The University of Toronto Graduate Students’ Union (UTGSU) saw a year of heightened involvement from the general student population as a large number of vacant positions led to most of the union’s power in the hands of few, and as it debated contentious issues.

Vacancy troubles

The UTGSU started the academic year off in September with a vote by the Board of Directors (BOD) to suspend President Lynne Alexandrova from office. 

Over the course of the school year, the UTGSU conducted an internal investigation into various allegations against her, mainly surrounding her failure to follow the union’s procedures and protocol. In March, the UTGSU BOD voted to begin the formal removal process, which prohibits her from attending BOD meetings and contacting UTGSU executives, BOD members, and staff.

Additionally, in the same September meeting, Vice-President Internal Aanshi Gandhi informed the BOD that she had provided her two weeks’ notice and would be vacating her position.

In November, Vice-President External Neelofar Ahmed resigned ahead of a vote in the BOD to suspend her from office. In a letter obtained by The Varsity, the BOD alleged that Ahmed violated UTGSU bylaws and harassed the union’s now-former Executive Director, Amir Hossein Moazzami. Ahmed denied those allegations and countered them with allegations of her own against. 

These three departures left the UTGSU with only two of its five executive positions filled. The union responded by appointing two BOD members as interim executives: Jady Liang as the interim vice-president external, and Friedemann Krannich as the interim vice-president internal. 

The position for president and vice-president, academics and funding for divisions 1 and 2, which received no nominations for candidates to run in the 2023 general election, remained vacant for the entire term.

Mid-year by-election 

In October, Krannich, who at the time served as a director for division 3, proposed a motion that would significantly alter the UTGSU course union head grant funding. Instead of money from graduate student fees going to the UTGSU’s services and operations, it would go directly to students’ respective graduate course unions.

This proposed motion caught the attention of many course union representatives and general members, who attended the October BOD and General Assembly meetings in larger numbers than usual to voice their concerns. Members expressed concerns that the proposed motion would result in unequal services for graduate students, as larger departments would have more money under this proposed structure. Students also voiced concerns about the number of vacant seats on the board and argued that the BOD should cease proposing large-scale bylaw or financial changes until a by-election could fill the significant number of vacancies. Krannich ultimately dropped the original motion.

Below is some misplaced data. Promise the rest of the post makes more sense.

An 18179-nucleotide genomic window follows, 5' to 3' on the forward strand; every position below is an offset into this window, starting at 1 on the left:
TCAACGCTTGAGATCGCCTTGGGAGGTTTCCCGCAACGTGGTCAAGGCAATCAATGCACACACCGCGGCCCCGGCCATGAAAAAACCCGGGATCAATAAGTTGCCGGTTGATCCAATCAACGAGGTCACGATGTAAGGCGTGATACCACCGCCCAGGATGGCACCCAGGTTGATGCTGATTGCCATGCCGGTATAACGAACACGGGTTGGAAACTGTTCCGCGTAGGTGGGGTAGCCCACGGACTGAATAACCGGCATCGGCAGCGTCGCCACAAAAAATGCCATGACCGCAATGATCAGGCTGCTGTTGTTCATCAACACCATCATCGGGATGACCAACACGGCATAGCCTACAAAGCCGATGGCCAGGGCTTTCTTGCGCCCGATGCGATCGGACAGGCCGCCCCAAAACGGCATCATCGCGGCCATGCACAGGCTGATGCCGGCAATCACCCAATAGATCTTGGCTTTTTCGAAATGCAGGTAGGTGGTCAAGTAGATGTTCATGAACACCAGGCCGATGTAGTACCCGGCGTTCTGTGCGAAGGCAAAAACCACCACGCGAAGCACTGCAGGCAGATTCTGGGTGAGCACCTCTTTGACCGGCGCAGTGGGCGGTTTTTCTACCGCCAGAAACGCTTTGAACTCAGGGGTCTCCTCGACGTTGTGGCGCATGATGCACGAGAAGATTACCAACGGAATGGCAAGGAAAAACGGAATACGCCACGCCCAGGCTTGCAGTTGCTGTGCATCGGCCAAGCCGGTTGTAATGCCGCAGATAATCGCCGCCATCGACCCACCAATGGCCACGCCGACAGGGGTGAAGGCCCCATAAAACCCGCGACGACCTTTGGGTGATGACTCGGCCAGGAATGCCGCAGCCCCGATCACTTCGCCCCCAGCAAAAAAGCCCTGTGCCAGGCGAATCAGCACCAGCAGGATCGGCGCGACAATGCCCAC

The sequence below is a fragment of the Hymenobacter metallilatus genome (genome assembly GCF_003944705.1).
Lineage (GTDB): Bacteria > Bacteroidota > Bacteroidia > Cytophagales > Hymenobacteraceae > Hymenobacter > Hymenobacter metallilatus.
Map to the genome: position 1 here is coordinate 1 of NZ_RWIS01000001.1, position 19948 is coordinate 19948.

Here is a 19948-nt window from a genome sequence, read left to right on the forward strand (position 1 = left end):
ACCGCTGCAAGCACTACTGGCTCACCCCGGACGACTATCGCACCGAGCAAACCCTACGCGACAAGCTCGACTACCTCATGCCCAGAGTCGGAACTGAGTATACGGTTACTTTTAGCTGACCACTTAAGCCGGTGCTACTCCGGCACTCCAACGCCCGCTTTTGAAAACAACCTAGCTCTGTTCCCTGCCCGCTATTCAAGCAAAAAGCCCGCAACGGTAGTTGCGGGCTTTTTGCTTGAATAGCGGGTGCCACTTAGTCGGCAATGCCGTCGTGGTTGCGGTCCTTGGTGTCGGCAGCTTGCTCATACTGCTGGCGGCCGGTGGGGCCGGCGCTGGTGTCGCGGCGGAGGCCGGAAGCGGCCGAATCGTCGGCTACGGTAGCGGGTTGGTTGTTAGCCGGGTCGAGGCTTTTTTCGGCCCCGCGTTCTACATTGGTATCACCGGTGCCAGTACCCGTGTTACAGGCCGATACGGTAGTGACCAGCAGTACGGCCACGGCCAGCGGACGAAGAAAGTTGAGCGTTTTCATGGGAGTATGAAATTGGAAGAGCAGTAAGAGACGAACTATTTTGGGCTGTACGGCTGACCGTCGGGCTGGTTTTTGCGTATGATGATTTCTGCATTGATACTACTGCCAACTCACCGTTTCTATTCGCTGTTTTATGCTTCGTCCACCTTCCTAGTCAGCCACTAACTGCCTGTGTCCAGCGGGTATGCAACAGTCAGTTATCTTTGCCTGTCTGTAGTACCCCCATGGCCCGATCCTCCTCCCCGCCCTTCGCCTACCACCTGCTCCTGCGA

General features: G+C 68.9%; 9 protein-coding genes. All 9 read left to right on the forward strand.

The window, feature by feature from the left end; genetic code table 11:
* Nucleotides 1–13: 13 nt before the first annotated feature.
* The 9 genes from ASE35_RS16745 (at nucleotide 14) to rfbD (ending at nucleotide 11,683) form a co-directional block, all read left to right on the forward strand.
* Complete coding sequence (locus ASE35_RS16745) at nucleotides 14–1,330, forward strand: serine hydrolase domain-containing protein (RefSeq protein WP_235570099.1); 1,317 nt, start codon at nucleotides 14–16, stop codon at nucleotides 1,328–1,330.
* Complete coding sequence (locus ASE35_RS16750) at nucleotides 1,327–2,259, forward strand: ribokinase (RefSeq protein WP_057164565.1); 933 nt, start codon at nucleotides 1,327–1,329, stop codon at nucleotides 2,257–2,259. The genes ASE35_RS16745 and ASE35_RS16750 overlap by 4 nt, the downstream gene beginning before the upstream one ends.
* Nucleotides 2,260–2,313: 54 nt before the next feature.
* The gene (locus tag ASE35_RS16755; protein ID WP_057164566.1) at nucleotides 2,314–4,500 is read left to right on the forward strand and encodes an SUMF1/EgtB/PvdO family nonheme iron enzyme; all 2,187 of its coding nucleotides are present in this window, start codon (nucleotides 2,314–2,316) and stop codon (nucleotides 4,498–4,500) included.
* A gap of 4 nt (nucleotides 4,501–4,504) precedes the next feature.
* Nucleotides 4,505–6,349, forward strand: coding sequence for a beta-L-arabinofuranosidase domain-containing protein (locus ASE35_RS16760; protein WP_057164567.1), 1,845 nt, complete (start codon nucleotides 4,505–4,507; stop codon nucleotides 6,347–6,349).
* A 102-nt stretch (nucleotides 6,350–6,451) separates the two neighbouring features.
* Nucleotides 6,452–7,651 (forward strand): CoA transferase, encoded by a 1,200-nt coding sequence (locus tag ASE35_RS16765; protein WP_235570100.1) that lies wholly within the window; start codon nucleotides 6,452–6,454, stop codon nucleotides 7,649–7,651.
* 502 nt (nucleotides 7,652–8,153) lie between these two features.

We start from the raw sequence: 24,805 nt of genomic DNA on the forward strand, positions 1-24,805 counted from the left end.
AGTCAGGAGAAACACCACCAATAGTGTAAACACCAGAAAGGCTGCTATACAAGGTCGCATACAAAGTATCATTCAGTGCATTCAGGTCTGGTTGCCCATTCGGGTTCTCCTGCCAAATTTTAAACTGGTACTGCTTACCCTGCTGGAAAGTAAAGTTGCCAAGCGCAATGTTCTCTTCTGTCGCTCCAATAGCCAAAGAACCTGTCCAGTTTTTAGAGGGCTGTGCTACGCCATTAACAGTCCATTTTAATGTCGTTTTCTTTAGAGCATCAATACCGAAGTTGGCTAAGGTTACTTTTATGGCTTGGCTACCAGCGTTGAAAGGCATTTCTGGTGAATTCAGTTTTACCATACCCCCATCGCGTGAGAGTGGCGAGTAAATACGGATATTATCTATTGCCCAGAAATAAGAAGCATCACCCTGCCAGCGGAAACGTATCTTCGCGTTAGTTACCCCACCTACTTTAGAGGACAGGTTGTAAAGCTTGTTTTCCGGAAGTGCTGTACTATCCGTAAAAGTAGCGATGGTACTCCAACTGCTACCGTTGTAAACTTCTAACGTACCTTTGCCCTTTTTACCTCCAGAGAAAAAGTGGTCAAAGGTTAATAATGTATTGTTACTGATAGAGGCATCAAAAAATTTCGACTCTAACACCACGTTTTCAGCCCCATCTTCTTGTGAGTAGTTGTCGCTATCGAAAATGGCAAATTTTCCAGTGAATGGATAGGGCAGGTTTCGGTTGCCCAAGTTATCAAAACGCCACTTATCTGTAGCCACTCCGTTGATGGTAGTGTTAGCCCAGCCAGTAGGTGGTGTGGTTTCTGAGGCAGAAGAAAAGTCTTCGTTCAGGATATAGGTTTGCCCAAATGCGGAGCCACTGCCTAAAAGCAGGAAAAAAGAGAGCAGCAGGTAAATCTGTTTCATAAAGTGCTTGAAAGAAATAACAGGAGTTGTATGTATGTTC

In subsequent meetings, graduate students and UTGSU members called for a by-election, which was held during the December 2023 Annual General Meeting (AGM) and saw several additional directors elected to the divisional BOD seats. 

Debate over Boycott, Divest, Sanction

During the AGM, Krannich also presented a motion to suspend the union’s Boycott, Divestment, and Sanctions (BDS) caucus. BDS is a global movement that opposes the Israeli government’s occupation and oppression of Palestine by advocating for economic pressure. 

In 2021, the Complaint and Resolution Council for Student Societies ruled that the UTGSU BDS caucus broke its bylaws prohibiting discrimination based on nationality. Following this ruling, in 2022 U of T decided to withhold the BDS-allocated funds from the union, and the UTGSU has been unable to access that money ever since. 

Krannich’s motion, which passed at a BOD meeting on September 28, 2023, was struck down by the members at the AGM. During the AGM, members also passed a motion to look into pursuing legal action against U of T for withholding the union’s funds. 

Slate campaigning scandal

Following the by-election, allegations of slate campaigning were presented by Justin Patrick — a graduate student at Ontario Institute for Studies in Education (OISE) and president of the OISE Graduate Student Association — to the union’s Chief Returning Officer (CRO). Slates are against UTGSU policy G2.2.3

The complaint focused on the use of the word “slate” in a letter that circulated in fall 2023 and was authored by Department of Physics PhD candidate Julian Nickel and Pharmacology Graduate Students Association President and Department of Physics PhD candidate Robyn Learn. In the letter, the authors advocate for a by-election and argue for the creation of “a slate of candidates and a campaign to re-invigorate participation in student government.”

The CRO conducted an internal investigation to review the allegations and concluded that they could not find “significant evidence to suggest that there was a group affiliation of candidates during the election cycle, or the appearance of a slate or party during the election.” Still, the CRO recommended that the BOD review the election policies and make additional efforts to educate candidates on proper and improper campaigning. 

Setting up for next yearThe UTGSU concluded its general elections for the 2024–2025 academic year on March 30, 2024. Mohammadamir (Amir) Ghasemian Moghaddam, who served as vice-president academics and funding for divisions 3 and 4 during the 2023–2024 academic year, was elected president with 65 per cent of the vote.